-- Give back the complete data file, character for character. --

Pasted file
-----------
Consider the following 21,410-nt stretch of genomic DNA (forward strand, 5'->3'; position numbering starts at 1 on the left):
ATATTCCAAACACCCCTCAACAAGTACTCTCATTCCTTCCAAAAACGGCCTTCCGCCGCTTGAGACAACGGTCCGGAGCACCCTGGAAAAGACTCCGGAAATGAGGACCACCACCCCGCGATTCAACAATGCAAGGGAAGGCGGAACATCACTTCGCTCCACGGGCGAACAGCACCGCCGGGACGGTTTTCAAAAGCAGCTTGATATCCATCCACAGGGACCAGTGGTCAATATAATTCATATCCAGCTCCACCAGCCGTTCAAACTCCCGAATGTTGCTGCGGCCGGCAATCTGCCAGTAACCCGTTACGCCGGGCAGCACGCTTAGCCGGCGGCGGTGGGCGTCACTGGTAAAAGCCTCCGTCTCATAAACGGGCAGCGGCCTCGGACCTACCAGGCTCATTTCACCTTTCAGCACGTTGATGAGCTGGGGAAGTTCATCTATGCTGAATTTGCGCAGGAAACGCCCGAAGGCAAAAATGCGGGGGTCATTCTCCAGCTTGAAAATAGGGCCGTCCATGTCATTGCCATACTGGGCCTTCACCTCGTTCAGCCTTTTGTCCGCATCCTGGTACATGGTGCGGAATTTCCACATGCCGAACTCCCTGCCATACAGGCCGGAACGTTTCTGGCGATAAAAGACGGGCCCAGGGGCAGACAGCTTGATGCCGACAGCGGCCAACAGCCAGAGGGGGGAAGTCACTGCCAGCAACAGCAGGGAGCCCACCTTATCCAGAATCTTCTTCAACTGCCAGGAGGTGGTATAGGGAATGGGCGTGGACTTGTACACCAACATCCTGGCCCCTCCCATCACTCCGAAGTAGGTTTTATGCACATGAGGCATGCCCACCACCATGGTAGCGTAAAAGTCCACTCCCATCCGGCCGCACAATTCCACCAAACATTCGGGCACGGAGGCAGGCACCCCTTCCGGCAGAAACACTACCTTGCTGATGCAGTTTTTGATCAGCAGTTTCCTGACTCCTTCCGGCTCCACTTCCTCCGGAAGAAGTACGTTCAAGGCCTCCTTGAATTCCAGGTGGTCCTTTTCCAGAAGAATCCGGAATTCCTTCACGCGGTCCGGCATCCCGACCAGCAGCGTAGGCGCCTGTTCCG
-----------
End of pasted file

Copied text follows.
Consider the following 21,410-nt stretch of genomic DNA (forward strand, 5'->3'; position numbering starts at 1 on the left):
ATATTCCAAACACCCCTCAACAAGTACTCTCATTCCTTCCAAAAACGGCCTTCCGCCGCTTGAGACAACGGTCCGGAGCACCCTGGAAAAGACTCCGGAAATGAGGACCACCACCCCGCGATTCAACAATGCAAGGGAAGGCGGAACATCACTTCGCTCCACGGGCGAACAGCACCGCCGGGACGGTTTTCAAAAGCAGCTTGATATCCATCCACAGGGACCAGTGGTCAATATAATTCATATCCAGCTCCACCAGCCGTTCAAACTCCCGAATGTTGCTGCGGCCGGCAATCTGCCAGTAACCCGTTACGCCGGGCAGCACGCTTAGCCGGCGGCGGTGGGCGTCACTGGTAAAAGCCTCCGTCTCATAAACGGGCAGCGGCCTCGGACCTACCAGGCTCATTTCACCTTTCAGCACGTTGATGAGCTGGGGAAGTTCATCTATGCTGAATTTGCGCAGGAAACGCCCGAAGGCAAAAATGCGGGGGTCATTCTCCAGCTTGAAAATAGGGCCGTCCATGTCATTGCCATACTGGGCCTTCACCTCGTTCAGCCTTTTGTCCGCATCCTGGTACATGGTGCGGAATTTCCACATGCCGAACTCCCTGCCATACAGGCCGGAACGTTTCTGGCGATAAAAGACGGGCCCAGGGGCAGACAGCTTGATGCCGACAGCGGCCAACAGCCAGAGGGGGGAAGTCACTGCCAGCAACAGCAGGGAGCCCACCTTATCCAGAATCTTCTTCAACTGCCAGGAGGTGGTATAGGGAATGGGCGTGGACTTGTACACCAACATCCTGGCCCCTCCCATCACTCCGAAGTAGGTTTTATGCACATGAGGCATGCCCACCACCATGGTAGCGTAAAAGTCCACTCCCATCCGGCCGCACAATTCCACCAAACATTCGGGCACGGAGGCAGGCACCCCTTCCGGCAGAAACACTACCTTGCTGATGCAGTTTTTGATCAGCAGTTTCCTGACTCCTTCCGGCTCCACTTCCTCCGGAAGAAGTACGTTCAAGGCCTCCTTGAATTCCAGGTGGTCCTTTTCCAGAAGAATCCGGAATTCCTTCACGCGGTCCGGCATCCCGACCAGCAGCGTAGGCGCCTGTTCCG